I watched the Oprah/Sarah Palin interview last night once the kids were in bed, and I’m still digesting the experience. I’m approaching the question of Palin from a place of “what if she were my client?” and I can tell you, it’s an interesting place from which to examine the woman who nearly became Vice President.
Points on the board: If I were her coach, there are a few things she did well. Of course, she looked fantastic, but that’s no surprise. I thought she made an excellent point when she compared the level of scrutiny she received vs. Joe Biden. Let’s face it, while Vice President Biden is incredibly experienced, and has served this country in many ways, he is not exactly a “sure thing” in a spontaneous interview situation, and he emerged relatively unscathed by the press when compared to Palin. Also, as a woman and a mother, I certainly felt a connection and sense of deep compassion for what it must be like to be a working woman with 5 children, one of whom has special needs. Lastly, I thought it was fascinating to hear about how the McCain team suggested a diet plan for Palin (Atkins I believe it was). I imagine male candidates don’t face that as often as female candidates do.
Room for Improvement: I’m not even going to touch the Levi issue, because I think it’s so trashy, I don’t want to waste my time or anyone else’s (this would have been my counsel to Sarah Palin as well). I’ll just tackle the issue I was most curious about: “what happened? Why was she so desperately unprepared for some of her biggest interviews?”
Exhibit A: The Katie Couric train wreck.
Palin claimed that she was told the interview would be a “light hearted, working-mom to working-mom story.”
Let’s be very clear: one doesn’t assume a “light hearted” approach with the Anchor of the CBS Evening News. Not even a hungover junior staffer would make that kind of mistake. It almost sounds like a bizarre, outdated preconception of Couric from back in the Today Show era. This tells me that either a) Palin is not telling the truth, and her advance team (I’m assuming Nicolle Wallace) TRIED to prep her, or b) McCain’s staff was not involved at all. Because there is not a snowball’s chance in hell that an experienced media coach would suggest a “lighthearted” approach to CBS Evening News. According to this article in the PlumLine (a Washington Post blog):
“The truth is, she refused to prepare for the Katie Couric interview,” the adviser continued. “She refused to engage in any preparation. And it was a disaster.”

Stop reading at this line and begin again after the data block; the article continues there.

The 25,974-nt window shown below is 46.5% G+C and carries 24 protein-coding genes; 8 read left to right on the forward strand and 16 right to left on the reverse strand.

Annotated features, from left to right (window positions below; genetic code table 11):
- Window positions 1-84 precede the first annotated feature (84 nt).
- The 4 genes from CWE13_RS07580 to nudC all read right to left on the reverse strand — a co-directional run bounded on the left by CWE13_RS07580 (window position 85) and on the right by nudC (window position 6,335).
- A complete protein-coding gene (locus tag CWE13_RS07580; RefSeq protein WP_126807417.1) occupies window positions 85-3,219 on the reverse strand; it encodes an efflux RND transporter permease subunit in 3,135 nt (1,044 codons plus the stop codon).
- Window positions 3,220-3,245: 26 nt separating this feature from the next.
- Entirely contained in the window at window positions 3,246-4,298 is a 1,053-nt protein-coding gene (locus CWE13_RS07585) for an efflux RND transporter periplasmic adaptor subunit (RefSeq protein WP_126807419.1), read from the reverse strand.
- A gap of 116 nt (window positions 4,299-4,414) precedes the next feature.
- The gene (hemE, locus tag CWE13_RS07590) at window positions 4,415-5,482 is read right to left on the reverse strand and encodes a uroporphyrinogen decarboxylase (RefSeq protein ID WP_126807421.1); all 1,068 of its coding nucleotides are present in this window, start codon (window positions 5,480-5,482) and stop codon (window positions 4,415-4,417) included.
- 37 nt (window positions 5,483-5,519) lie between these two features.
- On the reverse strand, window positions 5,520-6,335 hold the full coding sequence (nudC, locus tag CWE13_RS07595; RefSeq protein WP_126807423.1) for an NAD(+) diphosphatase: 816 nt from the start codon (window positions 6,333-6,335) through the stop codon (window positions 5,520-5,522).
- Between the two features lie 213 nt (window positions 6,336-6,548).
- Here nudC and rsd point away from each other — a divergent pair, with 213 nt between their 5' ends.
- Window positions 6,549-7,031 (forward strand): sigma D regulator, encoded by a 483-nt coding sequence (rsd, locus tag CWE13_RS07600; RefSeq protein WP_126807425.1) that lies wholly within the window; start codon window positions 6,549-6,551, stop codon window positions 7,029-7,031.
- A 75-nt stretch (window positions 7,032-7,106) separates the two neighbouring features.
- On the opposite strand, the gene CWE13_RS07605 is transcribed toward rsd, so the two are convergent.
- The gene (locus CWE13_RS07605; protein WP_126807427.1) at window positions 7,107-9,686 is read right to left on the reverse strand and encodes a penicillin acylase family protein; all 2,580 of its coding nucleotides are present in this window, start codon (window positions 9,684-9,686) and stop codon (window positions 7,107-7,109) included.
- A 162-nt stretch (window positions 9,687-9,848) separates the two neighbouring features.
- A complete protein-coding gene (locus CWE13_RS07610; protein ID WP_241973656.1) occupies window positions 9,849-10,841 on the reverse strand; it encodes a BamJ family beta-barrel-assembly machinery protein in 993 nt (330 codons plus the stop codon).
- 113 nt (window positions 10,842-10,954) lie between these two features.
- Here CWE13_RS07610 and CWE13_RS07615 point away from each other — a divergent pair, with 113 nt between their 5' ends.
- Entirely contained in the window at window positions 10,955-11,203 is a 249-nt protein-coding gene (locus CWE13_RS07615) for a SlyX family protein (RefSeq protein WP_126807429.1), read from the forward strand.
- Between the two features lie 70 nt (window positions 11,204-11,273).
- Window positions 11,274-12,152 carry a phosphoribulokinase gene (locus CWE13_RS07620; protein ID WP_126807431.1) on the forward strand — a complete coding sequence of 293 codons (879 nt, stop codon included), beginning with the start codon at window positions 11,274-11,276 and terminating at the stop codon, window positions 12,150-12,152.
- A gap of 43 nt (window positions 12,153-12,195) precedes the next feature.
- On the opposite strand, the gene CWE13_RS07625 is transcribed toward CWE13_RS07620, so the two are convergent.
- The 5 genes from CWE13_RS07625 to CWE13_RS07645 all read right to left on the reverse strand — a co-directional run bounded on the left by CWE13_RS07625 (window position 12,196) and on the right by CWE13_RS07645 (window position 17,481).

So if you logically unpack this – either McCain’s top staffers are lying, or Palin is.
But let’s give her the benefit of the doubt for a moment. Let’s assume that she was given ridiculously bad counsel. Palin wasn’t able to cite a single example of McCain’s “maverick” approach in action (one of her favorite sound bites of the campaign trail). Forget the PR people, the coaches, the campaign prep. If you were waving the Maverick flag, wouldn’t you hear a voice in your head saying, “Gee, I better have at least one example in my back pocket in case they ask”?
Exhibit B: Her Oprah interview yesterday.
Palin said that the reason she stepped down as Governor of Alaska was that she could make more of a difference as a private citizen. As her father famously states in her book, “She’s not retreating, she’s reloading.” This could almost be believable if we could see her actually “reloading.” Palin talks about how Going Rogue lays out a new vision for America – one based on unity. Yet after just having watched the other Oprah interview clips that didn’t make the final cut, I cannot find a single instance of Sarah explaining the vision. If she really had a political platform to launch, there is no bigger launch pad than the Oprah Show. So why would she not offer even a basic overview of said vision/plan? If politics still holds some allure for Sarah Palin, it seems very strange to have left money on the table during that interview.
So what do I think? Here’s my honest take. She reminds me of myself in college. Ok, you can stop laughing now. ;) Seriously though… I’ll never forget something that happened to me after I gave what I thought was a fantastic presentation. My professor clapped sarcastically and said, “That was all flash and no substance. Try again.” It was a lesson I will never forget, and to this day, I am always very conscious about making sure I have examples and support for my assertions. And believe me, my instinct is to do the opposite. So when I look at Sarah Palin, I wonder how she’s gotten so far in life without having had a good, close advisor look her square in the eye, and say “Sarah, that was all flash and no substance. Try again.”